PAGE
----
While many people were spending their Valentine's Day evening with that special someone, some Fayette County parents were spending it with the Board of Education at Sams Auditorium. For as many meetings as have been held regarding school closures, it seems there are few new cases to be made, but that has not shortened the lines for public comments. Whether the four schools on the table--Fayette Intermediate, Fayette Middle, Brooks and Tyrone--are closed or not, the floods of e-mails directed to the board and the comments made at these meetings add to the weight of the board's impending decision.
Thursday's meeting was one of two public forums, opportunities for anyone to sign up and give their perspectives to the school board. Over twenty five people spoke, bringing up familiar issues from the long bus routes for Brooks students to the potential economic impact on Fayetteville, Tyrone, and Brooks, especially in real estate and business recruitment. Particularly in the case of Brooks and Tyrone, many have said the closure of those "community schools" would be "devastating" to the communities as a whole.
While none of the school board members or staff spoke Thursday, Interim Superintendent Dan Colwell addressed some of the frequently raised concerns.
One of the obvious questions in closing any school is what is to be done with the empty buildings?
Colwell says Fayette Intermediate as well as Fayette Middle could likely be repurposed for other county needs. As a potential deal for the sale of Rivers Elementary looms, the Fayette Middle facility in particular could serve the special education students that are currently at Rivers. Colwell also said the current Board of Education building has market value and has drawn some interest, so potentially it could be sold and the system's central offices and school board could be moved to the Fayette Middle building.
As for Brooks and Tyrone buildings, Colwell said ideally they would be kept "in our inventory" in case those communities do see some growth and the need for those schools returns. He said agreements with those communities could be worked out so that the facilities could be used for various activities at no charge. Colwell thinks "there's a chance [the towns of Brooks and Tyrone] would have a use for them. If not we'd look at other entities."
As for the widely asserted belief that closing schools will hurt housing markets and economic prospects, Colwell said he's heard those arguments but says there is no research that clearly indicates it would. He went on to say that the recently announced plans for a movie studio would hopefully bring some economic stimulus associated with the film industry. He clarified, though, that even if growth is assumed the system has an excess of classrooms.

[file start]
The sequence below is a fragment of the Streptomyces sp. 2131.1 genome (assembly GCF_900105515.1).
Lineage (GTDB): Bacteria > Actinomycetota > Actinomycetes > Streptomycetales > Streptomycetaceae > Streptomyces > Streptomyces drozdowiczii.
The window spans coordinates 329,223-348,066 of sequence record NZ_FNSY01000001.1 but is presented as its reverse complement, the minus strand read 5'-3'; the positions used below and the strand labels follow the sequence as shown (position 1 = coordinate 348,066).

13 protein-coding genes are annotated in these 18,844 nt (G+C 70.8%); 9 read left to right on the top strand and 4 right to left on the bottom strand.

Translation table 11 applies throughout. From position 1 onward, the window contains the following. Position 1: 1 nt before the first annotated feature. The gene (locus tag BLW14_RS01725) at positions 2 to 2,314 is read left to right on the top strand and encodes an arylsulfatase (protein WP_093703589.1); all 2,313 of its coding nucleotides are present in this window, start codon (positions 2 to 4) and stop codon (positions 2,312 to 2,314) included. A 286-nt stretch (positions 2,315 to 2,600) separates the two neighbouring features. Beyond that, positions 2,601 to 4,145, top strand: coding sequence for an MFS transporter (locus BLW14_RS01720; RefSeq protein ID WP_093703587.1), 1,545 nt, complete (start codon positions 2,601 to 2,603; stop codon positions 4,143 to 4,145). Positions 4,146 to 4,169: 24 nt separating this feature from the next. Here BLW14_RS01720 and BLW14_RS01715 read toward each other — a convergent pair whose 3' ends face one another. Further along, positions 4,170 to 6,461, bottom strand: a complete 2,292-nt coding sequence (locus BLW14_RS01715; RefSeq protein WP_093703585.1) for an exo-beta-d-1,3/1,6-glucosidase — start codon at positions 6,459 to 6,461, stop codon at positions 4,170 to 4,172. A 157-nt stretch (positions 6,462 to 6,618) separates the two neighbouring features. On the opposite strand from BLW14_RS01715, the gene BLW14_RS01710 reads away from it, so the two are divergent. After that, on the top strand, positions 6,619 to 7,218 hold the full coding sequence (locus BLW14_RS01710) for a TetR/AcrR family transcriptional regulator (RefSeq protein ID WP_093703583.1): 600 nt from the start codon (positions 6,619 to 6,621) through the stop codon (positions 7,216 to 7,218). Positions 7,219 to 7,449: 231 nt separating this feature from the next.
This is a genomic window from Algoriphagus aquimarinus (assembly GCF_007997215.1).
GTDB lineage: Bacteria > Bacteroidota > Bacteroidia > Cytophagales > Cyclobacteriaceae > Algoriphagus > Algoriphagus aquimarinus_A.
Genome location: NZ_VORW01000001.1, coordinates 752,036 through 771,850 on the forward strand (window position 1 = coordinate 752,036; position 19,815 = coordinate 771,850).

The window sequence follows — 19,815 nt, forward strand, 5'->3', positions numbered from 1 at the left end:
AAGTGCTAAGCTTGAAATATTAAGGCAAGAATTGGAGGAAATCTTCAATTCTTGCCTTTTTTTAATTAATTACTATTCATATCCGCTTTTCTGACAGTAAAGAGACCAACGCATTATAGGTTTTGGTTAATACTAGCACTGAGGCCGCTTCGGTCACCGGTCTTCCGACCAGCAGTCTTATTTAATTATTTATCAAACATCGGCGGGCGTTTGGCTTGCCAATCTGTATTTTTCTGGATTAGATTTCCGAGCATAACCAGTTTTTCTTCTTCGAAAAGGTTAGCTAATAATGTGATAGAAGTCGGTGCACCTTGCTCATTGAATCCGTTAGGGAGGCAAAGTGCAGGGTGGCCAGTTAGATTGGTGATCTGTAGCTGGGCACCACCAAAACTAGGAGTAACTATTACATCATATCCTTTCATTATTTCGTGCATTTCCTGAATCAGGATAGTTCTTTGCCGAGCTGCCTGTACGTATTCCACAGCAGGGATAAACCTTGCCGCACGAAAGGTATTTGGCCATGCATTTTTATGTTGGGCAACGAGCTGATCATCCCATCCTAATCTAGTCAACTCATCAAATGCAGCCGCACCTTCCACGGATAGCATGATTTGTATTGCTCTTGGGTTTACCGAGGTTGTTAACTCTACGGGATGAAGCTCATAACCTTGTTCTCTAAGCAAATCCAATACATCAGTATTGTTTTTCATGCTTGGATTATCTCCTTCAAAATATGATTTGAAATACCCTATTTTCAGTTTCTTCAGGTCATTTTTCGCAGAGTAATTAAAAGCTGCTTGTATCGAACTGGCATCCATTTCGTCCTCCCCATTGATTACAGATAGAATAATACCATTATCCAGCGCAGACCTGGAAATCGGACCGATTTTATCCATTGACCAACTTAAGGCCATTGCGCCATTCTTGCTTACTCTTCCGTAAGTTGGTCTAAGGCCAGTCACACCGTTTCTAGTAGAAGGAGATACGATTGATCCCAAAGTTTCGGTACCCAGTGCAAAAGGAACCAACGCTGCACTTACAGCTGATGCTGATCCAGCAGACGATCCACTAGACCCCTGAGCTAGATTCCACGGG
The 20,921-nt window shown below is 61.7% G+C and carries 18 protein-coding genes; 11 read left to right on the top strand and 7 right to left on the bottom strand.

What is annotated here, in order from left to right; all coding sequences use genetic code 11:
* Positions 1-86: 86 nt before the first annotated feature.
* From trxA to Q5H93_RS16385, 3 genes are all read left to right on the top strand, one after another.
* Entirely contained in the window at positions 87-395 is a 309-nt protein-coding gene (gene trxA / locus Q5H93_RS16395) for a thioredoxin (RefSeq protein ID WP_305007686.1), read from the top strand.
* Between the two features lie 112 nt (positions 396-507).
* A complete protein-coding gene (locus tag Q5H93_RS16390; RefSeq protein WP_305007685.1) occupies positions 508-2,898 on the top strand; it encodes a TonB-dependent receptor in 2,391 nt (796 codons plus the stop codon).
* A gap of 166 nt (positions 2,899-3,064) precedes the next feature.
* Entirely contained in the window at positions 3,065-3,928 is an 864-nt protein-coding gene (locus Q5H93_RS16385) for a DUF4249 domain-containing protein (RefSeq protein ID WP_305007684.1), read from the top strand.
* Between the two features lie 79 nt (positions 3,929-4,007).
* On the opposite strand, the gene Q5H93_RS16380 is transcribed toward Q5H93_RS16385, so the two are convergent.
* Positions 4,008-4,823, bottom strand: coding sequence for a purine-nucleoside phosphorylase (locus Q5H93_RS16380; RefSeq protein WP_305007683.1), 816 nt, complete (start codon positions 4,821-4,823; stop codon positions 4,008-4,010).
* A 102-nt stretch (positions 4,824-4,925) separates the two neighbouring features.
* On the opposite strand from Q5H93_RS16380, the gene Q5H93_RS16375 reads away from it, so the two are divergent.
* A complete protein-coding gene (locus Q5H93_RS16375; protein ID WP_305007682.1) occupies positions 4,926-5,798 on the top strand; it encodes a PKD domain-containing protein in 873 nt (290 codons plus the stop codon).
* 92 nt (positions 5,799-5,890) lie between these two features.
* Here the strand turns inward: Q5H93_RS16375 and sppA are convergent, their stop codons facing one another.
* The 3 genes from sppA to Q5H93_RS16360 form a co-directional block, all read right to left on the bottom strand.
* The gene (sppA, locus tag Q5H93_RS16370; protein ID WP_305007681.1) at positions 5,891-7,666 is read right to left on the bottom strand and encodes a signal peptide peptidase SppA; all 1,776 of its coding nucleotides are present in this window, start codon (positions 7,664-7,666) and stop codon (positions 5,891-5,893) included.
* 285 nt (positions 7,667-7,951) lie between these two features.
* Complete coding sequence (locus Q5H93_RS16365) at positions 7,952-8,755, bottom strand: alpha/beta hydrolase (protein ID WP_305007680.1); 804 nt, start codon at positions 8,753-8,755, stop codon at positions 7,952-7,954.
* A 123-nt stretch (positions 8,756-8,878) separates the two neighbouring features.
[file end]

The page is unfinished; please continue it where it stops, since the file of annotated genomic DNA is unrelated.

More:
"The fact remains that we still have a good bit of capacity even after closing four schools, so our system can accommodate some growth," Colwell said.
Realtor Steven Walker spoke on the night and said that the activity he's seeing indicates that growth is coming. While much of the focus has been on Brooks and Tyrone, Walker argued that closing the Fayetteville schools should not be taken lightly either, saying "Fayetteville is the heart of the county. If we're going to close half the schools in Fayetteville, people aren't going to come to the market."
Another common request to the board is to find creative solutions to trim costs from the budget, but Colwell said not closing schools leaves essentially one option: cut more personnel. Cuts of over two hundred administrative, teaching, and parapro positions are already expected to account for over $11 million of the approximately $15 million gap that has to be closed. Without the $3.2 million saved from closing schools, Colwell said the system would have to make more cuts or take the risk of having "no fund balance at all," putting the system "in a very precarious position."
Another frustration that was raised a few times on Thursday was the lack of any Peachtree City school on the closure list. One mother said, "we're a little upset that Peachtree City schools never get touched."
Colwell said the schools currently on the list were put there for good reasons.
"These are three of our smallest elementary schools and one of the smallest middle schools, as well as three of our oldest and lowest capacity buildings. Population is dwindling in those schools. They were not arbitrarily chosen," Colwell said.
In addition to some of those practical concerns, a number of speakers have been adamant that the redeeming qualities of "community schools" go well beyond anything traceable to a spread sheet. Brooks Mayor Dan Langford may have summed it up best with this anecdote about a Brooks Elementary teacher he'd run into that night before the meeting:
"Linda taught both of our boys at Brooks Elementary. Linda and her brother were taught by my grandmother at Brooks Elementary. Both of Linda's parents were taught by my grandmother at Brooks Elementary. Linda's mother taught my father at Brook's Elementary. That's an emotional thing. There is not a dollar or cent thing you can put on that because it's priceless. That's what community schools are about."
The board will continue to weigh tangible budget savings against those intangible community values that many feel these schools represent.
The second of two public hearings on school closures will take place on Feb. 25.